Carbohydrates While Training: How Much, What, When?

The positive effects of carbohydrates assumption during long (more than 60 minutes) training are well known and from many years. As soon as during the ’20 suggestions were made that refuelling with sugars during a marathon run could improve the performances. From then, there has been a research activity focused on finding the correct balance for the energetic reserves of athletes’ body, studying the timing and quality of carbs assumption. 

TIP #1


As a matter of fact it is, now, fully understood that the choice of which carbohydrate is to be assumed during training has a impact on the speed of conversion into available energy.

Some sugars are indeed easier for our muscle to be immediately used and this is linked, mainly, by the gut absorption rate of each type of carbs. As a general guidance, it is better to choose fast absorbing sugars, like glucose, fructose or saccharose, but some distinctions are due.

Glucose assumed during training cannot be converted by oxidation at a speed higher than 60 grams per hour, and this is a limit we need to consider, mainly for prolonged endurance events (like an Ironman) where we should aim at getting as much as 90 grams per hour assumption rate. The 60 gr/hour limit is linked to the gut absorption. For this reason, the most updated studies, indicate that it is better to eat a blend of different sugars, like glucose+fructose,  maltodextrin+fructose or glucose and saccharose. The ingestion of different sugars activates different transporters, increasing the total transportation and absorption capacity of the gut. This leads to several advantages, not only limited to the better energy intake, but extending to the improvement of the hydration balance and the reduction of gut discomfort.


TIP #2


Having spoken of the quality, it is important to consider that also quantity is an issue to consider carefully. Various scientific researches have indeed shown that the minimum quantity useful to elicit a positive performance increase is of 20 grams, while the assumption of big quantities of carbs (120 or more grams/hour) would bot result in any advantage and might increase the risk of gut problems. The correct quantity should be calculated depending on the type and length of the training / race and kept within a range of 30 to 60 grams/hours.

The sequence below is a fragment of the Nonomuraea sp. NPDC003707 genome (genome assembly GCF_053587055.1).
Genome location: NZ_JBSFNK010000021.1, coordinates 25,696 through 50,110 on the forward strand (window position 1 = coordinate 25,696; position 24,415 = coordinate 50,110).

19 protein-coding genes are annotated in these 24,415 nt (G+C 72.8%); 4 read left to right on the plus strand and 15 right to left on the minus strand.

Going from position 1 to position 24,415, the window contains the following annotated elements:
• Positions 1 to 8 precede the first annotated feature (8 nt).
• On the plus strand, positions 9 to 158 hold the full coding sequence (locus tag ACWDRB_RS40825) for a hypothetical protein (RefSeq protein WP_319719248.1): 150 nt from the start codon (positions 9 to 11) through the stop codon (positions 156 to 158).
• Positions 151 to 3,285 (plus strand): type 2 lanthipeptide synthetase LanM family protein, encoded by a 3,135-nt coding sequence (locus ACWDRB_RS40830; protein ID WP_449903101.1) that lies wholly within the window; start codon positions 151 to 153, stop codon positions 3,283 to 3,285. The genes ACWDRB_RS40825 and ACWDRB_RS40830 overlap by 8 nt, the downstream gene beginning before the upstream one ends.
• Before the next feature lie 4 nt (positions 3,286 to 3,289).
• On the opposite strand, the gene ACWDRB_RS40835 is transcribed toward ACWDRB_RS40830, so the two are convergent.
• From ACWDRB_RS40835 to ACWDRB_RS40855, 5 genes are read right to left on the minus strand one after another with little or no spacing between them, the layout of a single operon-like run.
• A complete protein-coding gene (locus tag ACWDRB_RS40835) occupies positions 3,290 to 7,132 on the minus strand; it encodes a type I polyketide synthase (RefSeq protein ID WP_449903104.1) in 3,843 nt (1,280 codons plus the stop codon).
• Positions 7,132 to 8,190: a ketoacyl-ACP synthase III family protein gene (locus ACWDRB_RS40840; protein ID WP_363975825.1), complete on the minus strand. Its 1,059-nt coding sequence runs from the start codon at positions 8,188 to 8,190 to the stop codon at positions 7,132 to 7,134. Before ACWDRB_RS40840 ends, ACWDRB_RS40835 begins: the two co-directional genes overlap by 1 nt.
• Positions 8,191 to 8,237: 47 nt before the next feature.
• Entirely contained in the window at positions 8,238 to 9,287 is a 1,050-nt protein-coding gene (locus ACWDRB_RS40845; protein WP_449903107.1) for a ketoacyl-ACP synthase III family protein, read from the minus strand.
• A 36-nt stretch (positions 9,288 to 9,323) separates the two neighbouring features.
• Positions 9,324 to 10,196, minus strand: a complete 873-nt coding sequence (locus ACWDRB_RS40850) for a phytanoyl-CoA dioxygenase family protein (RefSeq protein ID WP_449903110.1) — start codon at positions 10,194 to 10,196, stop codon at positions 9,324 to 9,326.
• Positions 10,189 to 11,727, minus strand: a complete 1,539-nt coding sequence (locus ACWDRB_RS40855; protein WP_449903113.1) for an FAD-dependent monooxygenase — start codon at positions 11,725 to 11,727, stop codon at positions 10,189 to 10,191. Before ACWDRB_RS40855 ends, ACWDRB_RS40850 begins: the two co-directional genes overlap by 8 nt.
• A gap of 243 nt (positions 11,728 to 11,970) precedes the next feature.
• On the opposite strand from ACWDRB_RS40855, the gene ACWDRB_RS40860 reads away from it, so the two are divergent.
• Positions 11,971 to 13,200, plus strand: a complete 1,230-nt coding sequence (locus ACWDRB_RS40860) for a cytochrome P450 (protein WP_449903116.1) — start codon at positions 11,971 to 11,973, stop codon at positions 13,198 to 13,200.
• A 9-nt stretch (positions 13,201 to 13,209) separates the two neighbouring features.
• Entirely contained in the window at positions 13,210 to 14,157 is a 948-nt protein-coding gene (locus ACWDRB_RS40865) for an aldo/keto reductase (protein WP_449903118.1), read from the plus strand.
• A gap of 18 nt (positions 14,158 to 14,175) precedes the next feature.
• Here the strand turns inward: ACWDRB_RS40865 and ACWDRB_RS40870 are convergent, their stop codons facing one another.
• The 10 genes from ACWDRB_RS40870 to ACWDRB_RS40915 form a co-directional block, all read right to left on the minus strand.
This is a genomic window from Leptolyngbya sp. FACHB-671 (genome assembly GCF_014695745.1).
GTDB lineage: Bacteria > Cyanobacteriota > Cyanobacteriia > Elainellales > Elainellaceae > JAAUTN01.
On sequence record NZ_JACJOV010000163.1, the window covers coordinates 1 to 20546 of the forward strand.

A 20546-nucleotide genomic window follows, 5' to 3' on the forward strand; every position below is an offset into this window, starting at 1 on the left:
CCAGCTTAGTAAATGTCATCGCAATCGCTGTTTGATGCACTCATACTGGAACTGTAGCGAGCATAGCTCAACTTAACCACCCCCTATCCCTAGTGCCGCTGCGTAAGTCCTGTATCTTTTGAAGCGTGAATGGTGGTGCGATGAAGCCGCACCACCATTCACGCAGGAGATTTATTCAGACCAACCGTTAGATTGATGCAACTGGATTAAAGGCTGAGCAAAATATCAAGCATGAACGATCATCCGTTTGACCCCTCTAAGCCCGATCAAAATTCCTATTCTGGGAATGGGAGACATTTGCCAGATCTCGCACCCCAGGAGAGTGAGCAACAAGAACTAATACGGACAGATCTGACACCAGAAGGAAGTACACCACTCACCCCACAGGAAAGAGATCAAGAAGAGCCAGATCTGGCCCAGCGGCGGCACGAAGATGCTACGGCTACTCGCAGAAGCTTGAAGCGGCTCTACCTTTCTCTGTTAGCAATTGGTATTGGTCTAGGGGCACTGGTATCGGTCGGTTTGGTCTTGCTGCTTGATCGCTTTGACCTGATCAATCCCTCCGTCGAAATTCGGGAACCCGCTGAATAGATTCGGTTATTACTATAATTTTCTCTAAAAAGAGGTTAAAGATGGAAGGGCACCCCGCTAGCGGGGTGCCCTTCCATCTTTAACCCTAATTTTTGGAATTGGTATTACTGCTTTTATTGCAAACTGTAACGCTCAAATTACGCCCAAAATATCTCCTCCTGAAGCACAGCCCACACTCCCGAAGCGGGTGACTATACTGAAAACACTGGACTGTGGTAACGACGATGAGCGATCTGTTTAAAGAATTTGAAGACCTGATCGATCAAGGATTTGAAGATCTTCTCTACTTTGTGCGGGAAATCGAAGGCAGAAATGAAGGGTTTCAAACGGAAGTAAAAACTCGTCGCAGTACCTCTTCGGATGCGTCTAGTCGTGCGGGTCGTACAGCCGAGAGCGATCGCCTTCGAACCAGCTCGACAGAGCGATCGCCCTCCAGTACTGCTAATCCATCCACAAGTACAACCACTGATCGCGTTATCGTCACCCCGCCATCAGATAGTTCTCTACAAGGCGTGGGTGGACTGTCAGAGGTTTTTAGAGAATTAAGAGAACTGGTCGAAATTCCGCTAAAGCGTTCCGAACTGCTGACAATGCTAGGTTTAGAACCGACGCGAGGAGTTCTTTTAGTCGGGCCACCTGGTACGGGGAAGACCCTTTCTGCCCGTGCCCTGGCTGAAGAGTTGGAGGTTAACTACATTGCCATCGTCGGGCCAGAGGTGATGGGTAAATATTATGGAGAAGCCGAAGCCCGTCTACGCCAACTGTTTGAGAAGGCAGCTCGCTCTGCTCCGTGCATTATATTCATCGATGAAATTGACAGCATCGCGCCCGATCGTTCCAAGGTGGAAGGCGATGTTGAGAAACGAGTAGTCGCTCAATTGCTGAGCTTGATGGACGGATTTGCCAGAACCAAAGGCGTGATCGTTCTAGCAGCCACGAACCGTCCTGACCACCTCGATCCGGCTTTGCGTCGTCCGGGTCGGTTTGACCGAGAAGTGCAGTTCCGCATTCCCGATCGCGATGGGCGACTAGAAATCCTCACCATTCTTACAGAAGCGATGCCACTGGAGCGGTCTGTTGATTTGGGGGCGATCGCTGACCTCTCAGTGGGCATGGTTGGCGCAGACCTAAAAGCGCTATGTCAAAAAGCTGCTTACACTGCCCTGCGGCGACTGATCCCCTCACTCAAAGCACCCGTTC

TIP #3


How we get our carbohydrates, in which form, seems to be of lesser importance. You might choose what you prefer between gels, bars or drinks or combine different delivery media, either for convenience or for personal taste or personal tolerance level to each product category. 


TIP #4


Whilst the scientific guidelines are quite clear, it is indeed true that converting them into practice and giving some general advice on how-to might be quite difficult; each athlete should build his/her personal nutrition strategy based on his/ her experience, on the discipline he/she practices and keep in mind the personal tastes! You might have the possibility to train, like in cycling, carrying with you useful quantities of food or, on the opposite, like in marathons, it might be impossible to carry any weight at all. 

Plan your nutritional strategy according to the type and length of your competition and build your knowledge on the experience of the training sessions. Also if you are at your first race or event try your best to prepare your nutrition plan properly: before making mistakes consult a nutritional expert who can guide you down the correct path.














Currel, Jeukendrup (2008) Superior endurance performance with ingestion of multiple transportable carbohydrates. Med Sci Sports Exerc, 40 (2), 275-281

Jeukendrup (2004) Carbohydrate intake during exercise and performance. Nutrition, 20 (7-8), 669-677




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